Pound-Euro Rate Hits 1.14

Bank of England sends Pound to Euro to new best

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  • GBP/EUR spot at publication: 1.1434
  • Bank transfer rates (indicative guide): 1.1130-1.1214
  • FX transfer specialist rates (indicative): 1.1250-1.1350
  • More information on accessing specialist rates, here

The British Pound has rallied in value after the Bank of England said there would be no chance of another cut to interest rates in the near-term and a strong economic recovery would soon take hold in the UK, thanks to the country's vaccination programme.

By removing the shadow of negative interest rates from the horizon the Bank of England has triggered an appreciation in the value of Sterling, cementing the currency's 2021 trend higher against all its major rivals.

The Bank did however lower near-term economic forecasts owing to the strict third national lockdown that was called in January, but this move was compensated by a cheery outlook for the second half of the year at which point a vaccine-lead economic rebound is expected to take hold.

The Pound-to-Euro exchange rate rose steadily in the wake of the 12PM decision from Threadneedle Street, notching up a fresh eight-month best at 1.1443 on Friday.

"Sterling rose to its highest level since last spring against the euro following the BoE update," says Rhys Herbert, an economist at Lloyds Bank.

GBP to EUR chart

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"Sterling is rising farther here against the single currency in the wake of the BoE meeting, an extension of the recent move," says John Hardy, an analyst at Saxo Bank.

Hardy says the move could open the door to the 1.1627-1.1765 range for the Pound-Euro rate "in the weeks to come".

Hardy says Euro exchange rates are meanwhile liable to stay on the back foot owing to the negative interest rates on offer at the European Central Bank, confirming a real gap in interest rate differentials between the UK and Eurozone is building.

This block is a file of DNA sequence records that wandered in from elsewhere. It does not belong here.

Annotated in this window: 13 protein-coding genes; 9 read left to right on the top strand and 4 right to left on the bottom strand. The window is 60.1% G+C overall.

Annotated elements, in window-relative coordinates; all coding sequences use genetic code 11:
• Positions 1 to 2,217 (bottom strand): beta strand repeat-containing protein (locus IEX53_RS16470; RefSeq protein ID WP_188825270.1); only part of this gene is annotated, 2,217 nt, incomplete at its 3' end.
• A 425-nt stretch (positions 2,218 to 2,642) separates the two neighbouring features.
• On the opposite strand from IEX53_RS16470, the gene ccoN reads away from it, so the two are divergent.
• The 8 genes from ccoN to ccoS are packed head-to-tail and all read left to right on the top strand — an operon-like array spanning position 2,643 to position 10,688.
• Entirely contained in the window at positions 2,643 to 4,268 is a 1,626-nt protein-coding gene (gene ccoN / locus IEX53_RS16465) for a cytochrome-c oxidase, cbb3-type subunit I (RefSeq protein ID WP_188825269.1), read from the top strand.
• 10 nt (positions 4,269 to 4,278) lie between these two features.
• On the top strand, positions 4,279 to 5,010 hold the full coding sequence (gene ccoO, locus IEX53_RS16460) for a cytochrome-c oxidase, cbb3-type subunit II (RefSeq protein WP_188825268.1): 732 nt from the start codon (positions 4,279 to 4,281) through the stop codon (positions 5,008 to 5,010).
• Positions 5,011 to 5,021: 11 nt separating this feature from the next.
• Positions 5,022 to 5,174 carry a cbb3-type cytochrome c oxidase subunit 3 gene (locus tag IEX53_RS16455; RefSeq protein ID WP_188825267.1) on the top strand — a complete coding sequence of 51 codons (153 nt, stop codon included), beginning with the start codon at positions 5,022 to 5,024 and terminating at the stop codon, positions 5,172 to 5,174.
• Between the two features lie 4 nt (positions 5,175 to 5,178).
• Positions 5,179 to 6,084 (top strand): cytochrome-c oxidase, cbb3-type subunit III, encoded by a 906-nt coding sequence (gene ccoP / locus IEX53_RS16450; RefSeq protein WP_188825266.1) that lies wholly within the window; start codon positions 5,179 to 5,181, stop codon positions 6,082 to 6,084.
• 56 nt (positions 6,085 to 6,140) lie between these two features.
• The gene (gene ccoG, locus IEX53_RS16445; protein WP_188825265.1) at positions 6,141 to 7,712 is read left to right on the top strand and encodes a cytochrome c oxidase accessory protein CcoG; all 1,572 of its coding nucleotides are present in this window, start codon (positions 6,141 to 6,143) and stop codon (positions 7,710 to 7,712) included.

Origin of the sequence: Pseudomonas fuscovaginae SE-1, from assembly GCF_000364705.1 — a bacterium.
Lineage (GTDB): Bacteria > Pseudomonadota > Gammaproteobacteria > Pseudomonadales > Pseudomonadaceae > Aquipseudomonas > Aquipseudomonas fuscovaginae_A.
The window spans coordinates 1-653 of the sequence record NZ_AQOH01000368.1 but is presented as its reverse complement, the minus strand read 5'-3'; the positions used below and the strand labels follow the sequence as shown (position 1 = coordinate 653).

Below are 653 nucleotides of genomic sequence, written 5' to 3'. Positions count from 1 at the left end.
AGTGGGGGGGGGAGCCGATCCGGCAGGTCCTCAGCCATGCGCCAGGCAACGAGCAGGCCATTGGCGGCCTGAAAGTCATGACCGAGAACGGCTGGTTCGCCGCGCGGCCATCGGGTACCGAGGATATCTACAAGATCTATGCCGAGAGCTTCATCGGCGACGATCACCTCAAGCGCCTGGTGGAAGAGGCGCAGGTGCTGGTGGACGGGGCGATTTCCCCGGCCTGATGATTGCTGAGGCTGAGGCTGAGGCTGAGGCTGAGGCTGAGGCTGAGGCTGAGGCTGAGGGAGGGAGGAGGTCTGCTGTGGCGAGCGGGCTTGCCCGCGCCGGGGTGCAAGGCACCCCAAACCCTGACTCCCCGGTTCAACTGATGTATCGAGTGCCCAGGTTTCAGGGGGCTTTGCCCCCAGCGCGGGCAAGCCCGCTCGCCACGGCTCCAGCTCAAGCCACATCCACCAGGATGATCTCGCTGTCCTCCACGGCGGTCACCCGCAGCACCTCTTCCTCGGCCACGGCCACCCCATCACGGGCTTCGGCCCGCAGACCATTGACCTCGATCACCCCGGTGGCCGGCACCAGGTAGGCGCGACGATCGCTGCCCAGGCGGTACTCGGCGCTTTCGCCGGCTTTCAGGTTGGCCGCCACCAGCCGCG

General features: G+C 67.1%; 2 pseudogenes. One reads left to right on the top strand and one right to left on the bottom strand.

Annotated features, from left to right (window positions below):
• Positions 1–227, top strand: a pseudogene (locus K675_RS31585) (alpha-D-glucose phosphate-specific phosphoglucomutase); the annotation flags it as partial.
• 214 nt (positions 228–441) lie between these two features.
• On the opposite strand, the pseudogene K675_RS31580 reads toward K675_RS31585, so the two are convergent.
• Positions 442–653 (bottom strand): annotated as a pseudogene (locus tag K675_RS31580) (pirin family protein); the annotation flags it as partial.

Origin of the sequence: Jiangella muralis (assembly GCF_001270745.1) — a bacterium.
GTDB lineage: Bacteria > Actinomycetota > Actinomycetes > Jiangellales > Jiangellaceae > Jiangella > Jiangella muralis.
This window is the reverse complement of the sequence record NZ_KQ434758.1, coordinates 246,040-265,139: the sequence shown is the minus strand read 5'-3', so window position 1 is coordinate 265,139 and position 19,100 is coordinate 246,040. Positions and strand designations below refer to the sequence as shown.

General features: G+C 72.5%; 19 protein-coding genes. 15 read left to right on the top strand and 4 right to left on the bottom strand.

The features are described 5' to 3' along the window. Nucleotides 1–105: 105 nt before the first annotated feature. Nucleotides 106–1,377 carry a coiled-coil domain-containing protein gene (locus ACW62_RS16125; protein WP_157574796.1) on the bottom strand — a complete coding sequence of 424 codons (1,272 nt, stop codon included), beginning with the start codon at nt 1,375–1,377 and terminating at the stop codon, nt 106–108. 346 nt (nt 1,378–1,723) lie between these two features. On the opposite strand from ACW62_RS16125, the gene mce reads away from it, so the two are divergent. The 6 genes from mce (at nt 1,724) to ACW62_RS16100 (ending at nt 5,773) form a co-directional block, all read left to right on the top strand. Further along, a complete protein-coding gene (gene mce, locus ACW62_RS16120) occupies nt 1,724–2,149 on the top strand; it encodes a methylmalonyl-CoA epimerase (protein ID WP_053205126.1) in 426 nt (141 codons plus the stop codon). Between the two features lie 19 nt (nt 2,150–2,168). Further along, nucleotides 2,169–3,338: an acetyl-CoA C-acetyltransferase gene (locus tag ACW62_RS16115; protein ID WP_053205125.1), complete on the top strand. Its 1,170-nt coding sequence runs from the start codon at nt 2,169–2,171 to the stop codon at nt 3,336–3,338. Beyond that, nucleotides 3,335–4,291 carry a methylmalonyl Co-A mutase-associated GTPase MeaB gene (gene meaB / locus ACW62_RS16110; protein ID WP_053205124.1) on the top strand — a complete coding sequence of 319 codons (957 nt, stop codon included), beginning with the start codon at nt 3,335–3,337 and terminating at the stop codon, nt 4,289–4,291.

The Bank of England said that while it is not yet willing to cut interest rates to 0% or below, such an outcome could yet happen in the future and such a move is in fact part of their toolkit.

Should the post-pandemic bounce back in economic activity fail to transpire, the Bank would perceivably cut interest rates and boost quantitative easing once more.

As soon as the market starts anticipating such a move the British Pound would be liable to reverse its recent gains, leading to a loss of purchasing power for those looking to buy foreign currencies.

But this appears to be a diminishing risk for now given the Bank of England in fact communicated that it had instructed staff members to work on guidance about the appropriate strategy for tightening monetary policy.

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The discussion therefore suggests the next move could in fact be higher rates as opposed to lower rates, an undoubtedly bullish development for Sterling in a world where central banks are trying desperately hard to quell expectations for higher future rates.

The relationship between economic fortunes, the Bank of England, interest rates and exchange rates emphasises just how important the UK's vaccination programme will be going forward.

"The UK may have the luxury of a quicker opening up on its more aggressive vaccine roll-out and a more rapid bounce-back in economic activity on post-Brexit capital inflows and fiscal stimulus," says Hardy.

For now the UK remains a leader in the global vaccination rate, with only Israel having vaccinated a greater proportion of its population.

From a Pound-Euro perspective, the UK has now vaccinated 15% of its population, against the Eurozone's key economies of Germany (3.2%), France (2.63%) and Italy (3.5%).

"Subject to the relaxation of restrictions over the summer, the potential for currently latent forces to propel a strong recovery should see a quiet 2021 for monetary policy. On negative rates, while the BoE judges these are a practical option, they are unlikely to be needed by the time preparations are complete," says Martin Beck, an economist at Oxford Economics.

A central assumption at the Bank of England is that UK economic growth will be fuelled by a complete relaxing of covid-related restrictions by the third quarter of 2021 owing to the UK’s relatively swift pace of vaccinations.

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